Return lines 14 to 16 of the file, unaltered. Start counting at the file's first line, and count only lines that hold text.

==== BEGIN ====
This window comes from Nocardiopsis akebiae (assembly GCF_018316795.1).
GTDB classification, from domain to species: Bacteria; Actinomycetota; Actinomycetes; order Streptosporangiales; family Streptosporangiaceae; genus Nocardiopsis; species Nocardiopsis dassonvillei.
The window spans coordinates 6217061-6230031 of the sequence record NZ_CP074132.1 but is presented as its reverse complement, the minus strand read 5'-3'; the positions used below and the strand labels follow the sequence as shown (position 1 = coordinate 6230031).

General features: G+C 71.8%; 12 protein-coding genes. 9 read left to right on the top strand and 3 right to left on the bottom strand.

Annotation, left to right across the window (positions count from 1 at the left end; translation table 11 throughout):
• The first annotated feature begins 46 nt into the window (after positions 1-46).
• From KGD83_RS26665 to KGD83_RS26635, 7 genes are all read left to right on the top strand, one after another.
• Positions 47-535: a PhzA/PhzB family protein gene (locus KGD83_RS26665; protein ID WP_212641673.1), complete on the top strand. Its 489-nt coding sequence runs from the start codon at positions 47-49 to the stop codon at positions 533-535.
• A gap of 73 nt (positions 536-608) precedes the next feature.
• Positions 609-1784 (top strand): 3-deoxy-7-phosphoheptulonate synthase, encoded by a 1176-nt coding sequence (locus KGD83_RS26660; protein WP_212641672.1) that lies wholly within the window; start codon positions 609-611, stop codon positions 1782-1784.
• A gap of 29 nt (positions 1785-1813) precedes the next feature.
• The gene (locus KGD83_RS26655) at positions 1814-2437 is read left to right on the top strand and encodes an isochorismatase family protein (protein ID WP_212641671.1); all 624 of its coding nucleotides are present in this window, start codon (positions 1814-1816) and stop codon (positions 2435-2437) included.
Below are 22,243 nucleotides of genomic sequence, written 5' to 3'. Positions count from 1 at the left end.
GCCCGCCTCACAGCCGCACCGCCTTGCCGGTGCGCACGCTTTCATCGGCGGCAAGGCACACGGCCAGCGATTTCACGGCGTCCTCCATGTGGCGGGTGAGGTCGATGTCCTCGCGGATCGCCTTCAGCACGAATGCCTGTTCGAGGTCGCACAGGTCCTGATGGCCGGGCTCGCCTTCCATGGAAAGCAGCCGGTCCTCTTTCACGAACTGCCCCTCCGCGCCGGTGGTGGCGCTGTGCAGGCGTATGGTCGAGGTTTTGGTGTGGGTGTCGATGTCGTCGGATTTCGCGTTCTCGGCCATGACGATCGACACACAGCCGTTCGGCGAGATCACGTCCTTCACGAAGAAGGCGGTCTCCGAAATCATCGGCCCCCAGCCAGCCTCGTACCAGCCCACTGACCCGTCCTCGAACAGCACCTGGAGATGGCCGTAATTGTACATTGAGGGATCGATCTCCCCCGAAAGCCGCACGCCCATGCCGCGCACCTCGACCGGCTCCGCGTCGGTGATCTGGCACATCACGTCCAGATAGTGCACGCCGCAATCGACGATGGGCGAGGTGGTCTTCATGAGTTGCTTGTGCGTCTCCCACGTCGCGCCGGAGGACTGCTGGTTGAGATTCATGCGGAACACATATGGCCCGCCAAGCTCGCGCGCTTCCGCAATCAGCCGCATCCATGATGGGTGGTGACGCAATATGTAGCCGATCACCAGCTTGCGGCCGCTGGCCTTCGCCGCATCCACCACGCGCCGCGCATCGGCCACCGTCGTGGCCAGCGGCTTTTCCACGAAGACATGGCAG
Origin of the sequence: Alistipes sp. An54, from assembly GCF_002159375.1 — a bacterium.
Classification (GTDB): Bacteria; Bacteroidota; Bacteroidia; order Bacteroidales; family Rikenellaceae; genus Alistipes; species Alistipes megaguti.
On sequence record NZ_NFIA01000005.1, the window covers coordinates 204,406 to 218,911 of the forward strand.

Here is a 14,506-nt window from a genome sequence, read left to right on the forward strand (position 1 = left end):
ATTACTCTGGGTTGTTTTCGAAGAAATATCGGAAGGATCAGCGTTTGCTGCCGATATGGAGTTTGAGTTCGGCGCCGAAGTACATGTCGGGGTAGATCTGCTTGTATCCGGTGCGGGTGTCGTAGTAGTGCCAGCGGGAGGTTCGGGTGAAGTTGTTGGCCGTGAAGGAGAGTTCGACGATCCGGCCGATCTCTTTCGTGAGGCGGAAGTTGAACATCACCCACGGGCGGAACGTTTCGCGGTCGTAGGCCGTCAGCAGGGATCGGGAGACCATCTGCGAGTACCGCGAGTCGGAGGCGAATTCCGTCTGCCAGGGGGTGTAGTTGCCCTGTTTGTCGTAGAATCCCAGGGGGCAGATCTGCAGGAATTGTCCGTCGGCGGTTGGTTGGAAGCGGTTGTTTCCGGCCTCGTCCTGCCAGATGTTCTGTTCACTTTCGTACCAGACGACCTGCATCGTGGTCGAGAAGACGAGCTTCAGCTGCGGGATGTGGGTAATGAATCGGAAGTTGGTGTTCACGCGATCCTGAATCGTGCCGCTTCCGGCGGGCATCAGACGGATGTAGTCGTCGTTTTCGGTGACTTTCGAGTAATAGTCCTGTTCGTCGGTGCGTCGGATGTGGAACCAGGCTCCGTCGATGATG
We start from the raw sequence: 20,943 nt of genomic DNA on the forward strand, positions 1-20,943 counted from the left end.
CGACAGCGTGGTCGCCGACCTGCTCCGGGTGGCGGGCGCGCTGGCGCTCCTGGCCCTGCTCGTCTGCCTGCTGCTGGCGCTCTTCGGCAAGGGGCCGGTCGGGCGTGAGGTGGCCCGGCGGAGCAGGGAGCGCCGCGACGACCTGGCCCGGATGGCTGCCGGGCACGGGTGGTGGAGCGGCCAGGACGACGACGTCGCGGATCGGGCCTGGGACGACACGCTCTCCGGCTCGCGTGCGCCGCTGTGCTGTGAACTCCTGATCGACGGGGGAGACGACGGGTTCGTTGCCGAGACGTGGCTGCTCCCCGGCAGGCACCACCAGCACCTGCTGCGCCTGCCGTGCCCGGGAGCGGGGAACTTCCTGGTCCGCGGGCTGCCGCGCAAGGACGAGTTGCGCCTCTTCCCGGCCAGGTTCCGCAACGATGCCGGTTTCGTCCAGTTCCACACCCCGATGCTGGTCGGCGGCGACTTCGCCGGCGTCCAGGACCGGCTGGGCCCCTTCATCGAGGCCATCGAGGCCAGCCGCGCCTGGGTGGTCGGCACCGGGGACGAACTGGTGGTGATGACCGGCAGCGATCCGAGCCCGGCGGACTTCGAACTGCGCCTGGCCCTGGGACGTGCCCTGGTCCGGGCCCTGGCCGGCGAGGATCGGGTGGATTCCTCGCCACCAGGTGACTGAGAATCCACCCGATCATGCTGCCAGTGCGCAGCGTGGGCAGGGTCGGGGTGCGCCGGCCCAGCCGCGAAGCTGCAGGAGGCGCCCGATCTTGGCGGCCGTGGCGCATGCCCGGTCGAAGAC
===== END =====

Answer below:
GCCCGCCTCACAGCCGCACCGCCTTGCCGGTGCGCACGCTTTCATCGGCGGCAAGGCACACGGCCAGCGATTTCACGGCGTCCTCCATGTGGCGGGTGAGGTCGATGTCCTCGCGGATCGCCTTCAGCACGAATGCCTGTTCGAGGTCGCACAGGTCCTGATGGCCGGGCTCGCCTTCCATGGAAAGCAGCCGGTCCTCTTTCACGAACTGCCCCTCCGCGCCGGTGGTGGCGCTGTGCAGGCGTATGGTCGAGGTTTTGGTGTGGGTGTCGATGTCGTCGGATTTCGCGTTCTCGGCCATGACGATCGACACACAGCCGTTCGGCGAGATCACGTCCTTCACGAAGAAGGCGGTCTCCGAAATCATCGGCCCCCAGCCAGCCTCGTACCAGCCCACTGACCCGTCCTCGAACAGCACCTGGAGATGGCCGTAATTGTACATTGAGGGATCGATCTCCCCCGAAAGCCGCACGCCCATGCCGCGCACCTCGACCGGCTCCGCGTCGGTGATCTGGCACATCACGTCCAGATAGTGCACGCCGCAATCGACGATGGGCGAGGTGGTCTTCATGAGTTGCTTGTGCGTCTCCCACGTCGCGCCGGAGGACTGCTGGTTGAGATTCATGCGGAACACATATGGCCCGCCAAGCTCGCGCGCTTCCGCAATCAGCCGCATCCATGATGGGTGGTGACGCAATATGTAGCCGATCACCAGCTTGCGGCCGCTGGCCTTCGCCGCATCCACCACGCGCCGCGCATCGGCCACCGTCGTGGCCAGCGGCTTTTCCACGAAGACATGGCAG
Origin of the sequence: Alistipes sp. An54, from assembly GCF_002159375.1 — a bacterium.
Classification (GTDB): Bacteria; Bacteroidota; Bacteroidia; order Bacteroidales; family Rikenellaceae; genus Alistipes; species Alistipes megaguti.